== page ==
Lost in Translation: A Lovers’ Quarrel

Wouldn’t it be nice if people came with warning labels? Like cigarettes and cleaning products. Sure they have a purpose; but when used incorrectly or too frequently, can be hazardous. I need to stop playing and start this new business for the good of suckers hopeless romantics everywhere cause love will make you do some crazy things.


Another one bites the dust. It was all good just a week ago. Not really, but enough with the lyrics. Who I thought was my next is now my ex. Hindsight 20/20 I knew this was coming, but we made the mistake so many of us fall prey to: we believed in what could be instead of seeing things for what they really were. If you ask couples who have stood the tests of time what are some of the key ingredients to lasting love, you’ll hear some of the same answers: put God first, communicate well, and learn to trust one another. (That’s not all of them, just some that I repeatedly hear.) Our relationship lacked all of those, so it’s no surprise we didn’t make it. I’m not angry, sad, bitter, or anywhere in between. The truth of the matter is we didn’t speak the same language.

I loved you. You loved me too. But love didn’t mean the same thing for the both of us. For you, love meant doing anything to make your significant other happy. Anyone who didn’t do the same was putting conditions on their love. I don’t speak “Anything Goes”. That kind of love is dangerous territory. For God so loved the world that he gave (John 3:16). But for what purpose did He give? It wasn’t so you could be happy. No, the purpose of his giving was much greater than that. To base what you do for a person solely on the fickle emotions he or she may have at the moment is precarious.

I talked to you. You talked to me too. But nothing ever sounded the same. For you, honesty meant keeping it real and never holding your tongue. It made you feel comfortable to speak freely and frank. Anyone who couldn’t handle the truth needed to grow a pair. I don’t speak “Rant and Rave”. Evil communication corrupts good manners (1 Corinthians 15:33).  Our words have more power than we give them credit for. If God can speak things into existence, is it so far-fetched to think that what we say can either develop or degrade someone? A vast vocabulary is useless when it causes strife.

I wanted a lot. You wanted a lot too. But your ambition had no boundaries. It was all or nothing. Black or white. Always at one end of the spectrum but never a happy medium. I don’t speak “0 to 100 Real Quick”. I have learned to be content regardless of the circumstance (Philippians 4:11). It’s easier to find balance within your life when you work on the things you can control and let go of the things you can’t. I’m carefree but not careless. I felt and still feel that I will have my happily ever after. Whether it was with you or someone else wasn’t something I worried about. Sorry if that made me seem unattached.

You had warning labels. I guess I did too. Maybe we didn’t read the fine print.

Mr. Tacky McCreepster: 9 Side Eye Worthy Things Women Wish Men Wouldn’t Do

princeLast year was the first (and last) time I have ever lent a guy money. We had been dating for a short time; maybe 6 or 7 weeks. His request seemed simple and harmless. One day we were walking together in Wal-Mart. I was picking up a few items. The only thing he needed to purchase was a calling card for his cell phone’s pre-paid plan. We got to the checkout lane, he put his item next to mine, and asked me to buy it assuring me he’d pay me back. I didn’t want to make a scene or cut him with my eyes. I paid for it under the assumption that he would pay me back. He never did. That relationship was short-lived; mostly because he was a liar, not just worthless cheap.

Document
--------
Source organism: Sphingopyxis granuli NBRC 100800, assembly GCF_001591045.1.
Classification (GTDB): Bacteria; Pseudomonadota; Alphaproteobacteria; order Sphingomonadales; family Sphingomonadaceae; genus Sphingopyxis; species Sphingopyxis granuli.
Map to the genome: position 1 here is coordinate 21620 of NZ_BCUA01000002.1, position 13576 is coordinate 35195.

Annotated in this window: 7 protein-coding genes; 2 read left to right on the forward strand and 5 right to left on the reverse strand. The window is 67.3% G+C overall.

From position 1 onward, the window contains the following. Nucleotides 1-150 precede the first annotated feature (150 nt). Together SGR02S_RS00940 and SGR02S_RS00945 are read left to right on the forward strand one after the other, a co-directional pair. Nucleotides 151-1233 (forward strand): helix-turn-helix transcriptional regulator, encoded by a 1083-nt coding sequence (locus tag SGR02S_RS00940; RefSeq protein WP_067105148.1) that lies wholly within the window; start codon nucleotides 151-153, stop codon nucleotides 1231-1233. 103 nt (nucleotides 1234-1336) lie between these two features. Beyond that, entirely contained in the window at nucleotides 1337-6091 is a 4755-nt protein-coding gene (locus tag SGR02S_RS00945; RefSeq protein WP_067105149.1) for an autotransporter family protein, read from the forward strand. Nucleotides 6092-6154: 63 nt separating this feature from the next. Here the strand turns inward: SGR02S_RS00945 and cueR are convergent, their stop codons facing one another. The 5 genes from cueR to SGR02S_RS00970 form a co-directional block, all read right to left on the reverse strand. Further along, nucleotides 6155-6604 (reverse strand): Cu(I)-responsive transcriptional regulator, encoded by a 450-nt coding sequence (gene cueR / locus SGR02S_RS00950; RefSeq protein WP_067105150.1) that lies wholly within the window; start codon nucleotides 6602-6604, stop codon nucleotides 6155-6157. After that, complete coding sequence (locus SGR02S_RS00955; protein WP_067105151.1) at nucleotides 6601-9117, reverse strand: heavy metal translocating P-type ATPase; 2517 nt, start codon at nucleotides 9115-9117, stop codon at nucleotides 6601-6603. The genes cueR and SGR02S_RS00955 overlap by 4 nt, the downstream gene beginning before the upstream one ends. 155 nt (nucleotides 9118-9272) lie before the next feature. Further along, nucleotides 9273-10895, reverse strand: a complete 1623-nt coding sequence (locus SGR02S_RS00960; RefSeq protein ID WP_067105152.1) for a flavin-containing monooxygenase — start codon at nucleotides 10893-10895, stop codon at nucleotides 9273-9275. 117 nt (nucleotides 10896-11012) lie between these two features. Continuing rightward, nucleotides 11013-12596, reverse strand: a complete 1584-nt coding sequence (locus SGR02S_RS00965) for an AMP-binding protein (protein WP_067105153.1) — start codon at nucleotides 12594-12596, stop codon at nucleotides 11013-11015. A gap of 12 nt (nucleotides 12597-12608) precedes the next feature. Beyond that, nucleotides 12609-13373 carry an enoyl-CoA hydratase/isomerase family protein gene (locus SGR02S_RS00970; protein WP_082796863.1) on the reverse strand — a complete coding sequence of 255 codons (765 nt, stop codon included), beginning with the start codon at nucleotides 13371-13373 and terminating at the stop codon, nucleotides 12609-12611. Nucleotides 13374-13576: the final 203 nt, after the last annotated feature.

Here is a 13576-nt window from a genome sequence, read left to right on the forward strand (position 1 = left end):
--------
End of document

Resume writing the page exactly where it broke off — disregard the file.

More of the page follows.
Fast forward to current day. I met a guy about 5 weeks ago. We’ve hung out a few times, have good conversation on the phone as well as in person, and he’s even visited my church. Today he told me there’s a 3 day certification course he wants to take to enhance his business, but he doesn’t have sufficient cash to sign up for it. I’m like, “and?” Why is he asking for my help? Do people think I’m well off? Even so, we don’t know each other like that. He’s not my family, and that’s the only exception when it comes to a man asking for money in my view. I told him to kick rocks try a Go Fund Me page. I’m so turned off right now and feel it might be helpful to let the fellas know the tacky, tired, and annoying things men do that us ladies wish they wouldn’t. Some of these may apply to both sexes, smh.

  1. If the street harassment video has taught you nothing else, please stop commanding telling us to smile. No one walks around with a permanent smile on their face. That’s just creepy.
  2. 1Stop being a lazy dater with this, “let’s chill” or “hang out” nonsense. I understand you may have been taken advantage of in the past by thirsty (and hungry) broads, but don’t make the next chick pay for the past chick’s transgressions. If you’re truly interested in getting to know a woman, be willing to invest your time and attention into her via a date. Not all dates require you to shell out loads of cash. Be creative (which we appreciate also).2
  3. Chill on social media. I made the mistake of adding someone as a friend to my Facebook page too soon and he went stalker mode on me. He liked 80+ pics…in ONE night!3
  4. Learn to take rejection graciously. True story…I left a bar downtown when this guy standing about 20 yards away catcalled me. First of all, why are you yelling like a negro uncivilized brute? I ignored him and proceeded across the street to my car. He then says, “Oh you can’t talk to nobody? I hope you get hit (by a car).”4
  5. Stop lying. If your mother hasn’t taught you this by now, when a woman asks a question, she usually knows the answer but wants to hear your response. A woman’s intuition is real.5
  6. Don’t ask for my number if you’re not going to use it. I don’t know why this happens, but it’s very confusing.8